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I want to rebuild or reorganize indexes in a table. What happens if there are active connections to that table at the moment?

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I want to rebuild or reorganize indexes in a table

These are two different modes to remove index fragmentation.

  1. Rebuilding an index means that a whole new set of pages is allocated for it.

    It cames in two flavours: online and offline. When rebuilding offline your index is completely unavailable, but the operation is faster than that online. It can be minimally logged (in simple or bulk logged recovery models), and even when it's fully logged it's logged very efficiently (the whole index pages when built are written to log).

    Online rebuild is available only in SQL Server Enterprise, Developer, and Evaluation editions. The operation is always fully logged and produce a notable amount of log as new index is logged row by row. Besides, more exact term for it is "almost online operation". Yes there is no lock held for the entire duration of the index rebuild operation, but the locks are still held.

    Here is a great explanation of Paul Randal:

    Misconceptions around index rebuilds (allocation, BULK_LOGGED mode, locking)

    Myth 5: online index rebuild doesn't take any locks

    This myth is untrue. The 'online' in 'online index operations' is a bit of a misnomer. Online index operations need to take two very short-term table locks. An S (Shared) table lock at the start of the operation to force all write plans that could touch the index to recompile, and a SCH-M (Schema-Modification – think of it as an Exclusive) table lock at the end of operation to force all read and write plans that could touch the index to recompile.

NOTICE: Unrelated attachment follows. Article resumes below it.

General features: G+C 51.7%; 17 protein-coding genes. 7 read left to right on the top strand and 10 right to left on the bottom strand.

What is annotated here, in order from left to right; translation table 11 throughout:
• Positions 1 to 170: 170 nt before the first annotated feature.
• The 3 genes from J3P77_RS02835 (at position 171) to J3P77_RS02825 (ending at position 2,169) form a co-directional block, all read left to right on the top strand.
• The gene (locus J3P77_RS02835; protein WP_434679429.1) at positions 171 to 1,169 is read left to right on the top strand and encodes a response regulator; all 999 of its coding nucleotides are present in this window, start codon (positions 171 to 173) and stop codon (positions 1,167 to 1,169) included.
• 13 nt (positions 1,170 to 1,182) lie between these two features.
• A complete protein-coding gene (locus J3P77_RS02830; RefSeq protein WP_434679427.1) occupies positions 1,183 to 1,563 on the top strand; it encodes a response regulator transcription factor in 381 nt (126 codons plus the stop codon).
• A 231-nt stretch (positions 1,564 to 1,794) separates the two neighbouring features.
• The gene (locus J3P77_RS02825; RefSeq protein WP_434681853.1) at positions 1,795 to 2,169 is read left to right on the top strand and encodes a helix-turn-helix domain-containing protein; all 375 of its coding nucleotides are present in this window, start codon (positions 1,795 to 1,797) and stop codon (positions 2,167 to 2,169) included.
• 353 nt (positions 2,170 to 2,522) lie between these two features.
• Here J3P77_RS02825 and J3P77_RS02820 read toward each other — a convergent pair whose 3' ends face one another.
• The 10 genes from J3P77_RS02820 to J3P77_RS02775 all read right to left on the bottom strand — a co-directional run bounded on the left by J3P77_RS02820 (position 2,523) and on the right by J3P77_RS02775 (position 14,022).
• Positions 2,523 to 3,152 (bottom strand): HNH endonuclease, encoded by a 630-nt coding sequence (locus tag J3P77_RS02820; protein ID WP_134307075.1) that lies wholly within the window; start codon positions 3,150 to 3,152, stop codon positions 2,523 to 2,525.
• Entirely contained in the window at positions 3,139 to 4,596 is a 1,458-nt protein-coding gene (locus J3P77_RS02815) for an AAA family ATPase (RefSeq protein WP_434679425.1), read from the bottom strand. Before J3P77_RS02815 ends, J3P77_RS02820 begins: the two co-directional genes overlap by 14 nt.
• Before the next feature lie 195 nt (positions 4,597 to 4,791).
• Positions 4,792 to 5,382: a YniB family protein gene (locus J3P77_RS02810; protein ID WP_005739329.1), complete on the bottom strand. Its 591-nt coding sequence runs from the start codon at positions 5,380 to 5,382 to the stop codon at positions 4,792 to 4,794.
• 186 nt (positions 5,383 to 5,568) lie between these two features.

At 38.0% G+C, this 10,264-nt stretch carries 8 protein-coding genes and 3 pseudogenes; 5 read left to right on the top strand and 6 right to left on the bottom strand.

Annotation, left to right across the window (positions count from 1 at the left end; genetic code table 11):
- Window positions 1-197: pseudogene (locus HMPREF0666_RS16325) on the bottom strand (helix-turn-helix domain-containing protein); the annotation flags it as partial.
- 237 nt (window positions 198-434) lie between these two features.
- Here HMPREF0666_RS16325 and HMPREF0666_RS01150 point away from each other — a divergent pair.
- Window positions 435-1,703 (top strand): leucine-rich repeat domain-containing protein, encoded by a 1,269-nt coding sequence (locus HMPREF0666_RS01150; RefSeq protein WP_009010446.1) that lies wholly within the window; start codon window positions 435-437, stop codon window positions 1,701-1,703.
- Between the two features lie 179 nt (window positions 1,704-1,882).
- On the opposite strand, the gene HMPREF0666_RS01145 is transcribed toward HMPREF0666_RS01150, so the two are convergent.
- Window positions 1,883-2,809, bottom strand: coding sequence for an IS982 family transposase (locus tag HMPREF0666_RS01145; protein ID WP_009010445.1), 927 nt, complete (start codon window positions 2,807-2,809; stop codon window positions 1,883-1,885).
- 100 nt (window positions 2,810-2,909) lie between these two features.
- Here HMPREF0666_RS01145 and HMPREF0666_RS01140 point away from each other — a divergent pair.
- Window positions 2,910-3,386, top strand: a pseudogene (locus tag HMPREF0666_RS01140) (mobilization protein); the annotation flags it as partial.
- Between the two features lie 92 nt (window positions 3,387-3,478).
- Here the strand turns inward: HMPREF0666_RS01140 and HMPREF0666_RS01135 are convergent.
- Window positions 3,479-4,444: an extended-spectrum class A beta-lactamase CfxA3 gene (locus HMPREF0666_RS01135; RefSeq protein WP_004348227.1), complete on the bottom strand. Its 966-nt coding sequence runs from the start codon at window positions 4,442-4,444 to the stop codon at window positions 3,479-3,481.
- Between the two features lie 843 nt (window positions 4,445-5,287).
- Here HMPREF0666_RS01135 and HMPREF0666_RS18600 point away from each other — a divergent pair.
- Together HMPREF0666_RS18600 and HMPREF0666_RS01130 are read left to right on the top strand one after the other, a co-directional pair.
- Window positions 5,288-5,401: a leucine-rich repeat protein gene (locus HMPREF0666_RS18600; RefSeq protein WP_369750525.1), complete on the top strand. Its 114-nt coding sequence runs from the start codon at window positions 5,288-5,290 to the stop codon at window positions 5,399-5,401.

The most recent time this came up on the forums was someone noticing insert queries timing out after an online index rebuild operation had just started. The problem is that the table lock that online index rebuild needs has to be entered into the grant queue in the lock manager until it can be acquired – and it will stay there until existing transactions that are holding conflicting locks either commit or roll-back. Any transaction that requires a conflicting lock AFTER the index rebuild lock has been queued but not acquired (and then released) will wait behind it in the lock grant queue. If the query timeout is reached before the transaction can get it's lock, it will timeout.

  2. Reorganizing is designed to remove logical fragmentation from the leaf level of an index while keeping the index online and as available as possible. When reorganizing an index, SQL Server acquires an Intent-Exclusive lock on the index B-tree. Exclusive page locks are taken on individual pages only while those pages are being manipulated. So you can consider reorganizing an online operation.

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If you make online rebuild, SQL Server will make like a replica index and will replace the old one. When doing that replace, it will get an schema modification lock.

If you got an active connection in that moment, it is possible to happen even a deadlock when the other connection is making an update. It's not common, but there is a possibility.

You can check other considerations here https://docs.microsoft.com/en-us/sql/relational-databases/indexes/guidelines-for-online-index-operations

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